Prototype for new working environments
The changes on the inside are more than just construction measures. The new architecture in Digital Hub One has created a completely new working culture, a different way of working together. The “New Work” environment has been tested by Schüco here since November 2018. If it proves successful, this environment will also be rolled out for the new offices which will be built on the company premises over the next few years. 159 fixed and many temporary workstations have been created on the ground floor and on the two full upper storeys.
The overall area of the building has been divided into zones in order to meet the different working requirements. Both dynamic teamwork and quiet, concentrated work are equally possible. To permit this, open working spaces alternate with glazed but closed meeting areas, telephone booths and whiteboard nooks. Comfortable lounge and kitchen areas that are also suitable for working in are an important feature of the new spatial concept – the communicative, homely atmosphere aims to encourage networking between colleagues. The new office concept is a modern, open working environment that allows people to work faster, more flexibly and more creatively with one another.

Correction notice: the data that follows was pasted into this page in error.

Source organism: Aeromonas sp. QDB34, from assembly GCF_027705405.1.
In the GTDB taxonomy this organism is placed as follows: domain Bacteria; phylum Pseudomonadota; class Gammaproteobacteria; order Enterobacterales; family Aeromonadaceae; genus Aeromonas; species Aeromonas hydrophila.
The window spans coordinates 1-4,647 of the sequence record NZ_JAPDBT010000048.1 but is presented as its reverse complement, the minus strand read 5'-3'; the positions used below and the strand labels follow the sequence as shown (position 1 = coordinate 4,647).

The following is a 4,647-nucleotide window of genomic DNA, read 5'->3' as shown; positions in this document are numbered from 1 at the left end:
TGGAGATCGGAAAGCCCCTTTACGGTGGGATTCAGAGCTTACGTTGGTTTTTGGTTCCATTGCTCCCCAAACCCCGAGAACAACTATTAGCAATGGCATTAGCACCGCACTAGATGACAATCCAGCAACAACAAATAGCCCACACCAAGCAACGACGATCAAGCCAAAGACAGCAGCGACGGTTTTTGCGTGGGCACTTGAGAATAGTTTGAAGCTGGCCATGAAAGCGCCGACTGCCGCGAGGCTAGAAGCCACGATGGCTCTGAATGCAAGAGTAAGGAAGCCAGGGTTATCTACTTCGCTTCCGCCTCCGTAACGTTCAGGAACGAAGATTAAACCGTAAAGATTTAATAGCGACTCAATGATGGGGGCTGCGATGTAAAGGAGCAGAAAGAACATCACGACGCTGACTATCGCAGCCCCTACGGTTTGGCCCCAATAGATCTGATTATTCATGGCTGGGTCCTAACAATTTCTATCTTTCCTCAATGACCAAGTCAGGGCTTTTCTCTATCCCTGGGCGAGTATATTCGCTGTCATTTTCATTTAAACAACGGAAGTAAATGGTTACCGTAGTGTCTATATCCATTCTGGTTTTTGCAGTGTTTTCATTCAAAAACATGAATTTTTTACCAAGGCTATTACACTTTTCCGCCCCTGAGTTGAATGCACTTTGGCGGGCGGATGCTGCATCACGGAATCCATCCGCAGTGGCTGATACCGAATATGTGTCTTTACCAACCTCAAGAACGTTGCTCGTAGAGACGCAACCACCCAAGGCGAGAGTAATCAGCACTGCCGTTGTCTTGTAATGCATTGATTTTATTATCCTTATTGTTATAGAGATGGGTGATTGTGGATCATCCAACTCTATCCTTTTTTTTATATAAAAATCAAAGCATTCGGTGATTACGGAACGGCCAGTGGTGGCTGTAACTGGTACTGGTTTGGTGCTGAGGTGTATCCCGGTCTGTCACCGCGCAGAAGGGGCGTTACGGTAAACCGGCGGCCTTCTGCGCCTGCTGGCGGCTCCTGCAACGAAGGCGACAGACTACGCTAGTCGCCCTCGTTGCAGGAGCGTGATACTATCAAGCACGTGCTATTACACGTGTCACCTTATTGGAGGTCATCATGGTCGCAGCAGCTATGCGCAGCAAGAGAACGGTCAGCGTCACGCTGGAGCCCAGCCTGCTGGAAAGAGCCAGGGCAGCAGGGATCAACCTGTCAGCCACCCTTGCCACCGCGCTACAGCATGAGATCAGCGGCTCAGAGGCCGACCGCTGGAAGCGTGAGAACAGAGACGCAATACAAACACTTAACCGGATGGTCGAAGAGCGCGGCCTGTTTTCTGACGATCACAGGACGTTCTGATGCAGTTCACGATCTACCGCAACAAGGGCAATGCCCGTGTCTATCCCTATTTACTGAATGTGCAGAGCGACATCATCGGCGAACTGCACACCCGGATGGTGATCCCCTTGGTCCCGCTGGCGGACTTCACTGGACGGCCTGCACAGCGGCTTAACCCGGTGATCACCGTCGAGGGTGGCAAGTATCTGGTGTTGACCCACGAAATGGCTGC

Back in the loop
During the renovation/complete refurbishment of the building, high standards were set in terms of sustainability – including when it came to the recycling and processing of old building materials. The old windows and doors were therefore fed into the A/U/F recycling system (Aluminium and the Environment in Window and Façade Construction). By separating out the materials, then shredding and melting the valuable aluminium, it was ensured that new aluminium profiles will be made from the old material. System partner and main contractor GOLDBECK in Bielefeld was responsible for the renovation of the windows; they have already worked with Schüco to complete other buildings at this site.
The lifecycle at a glance: Cradle to Cradle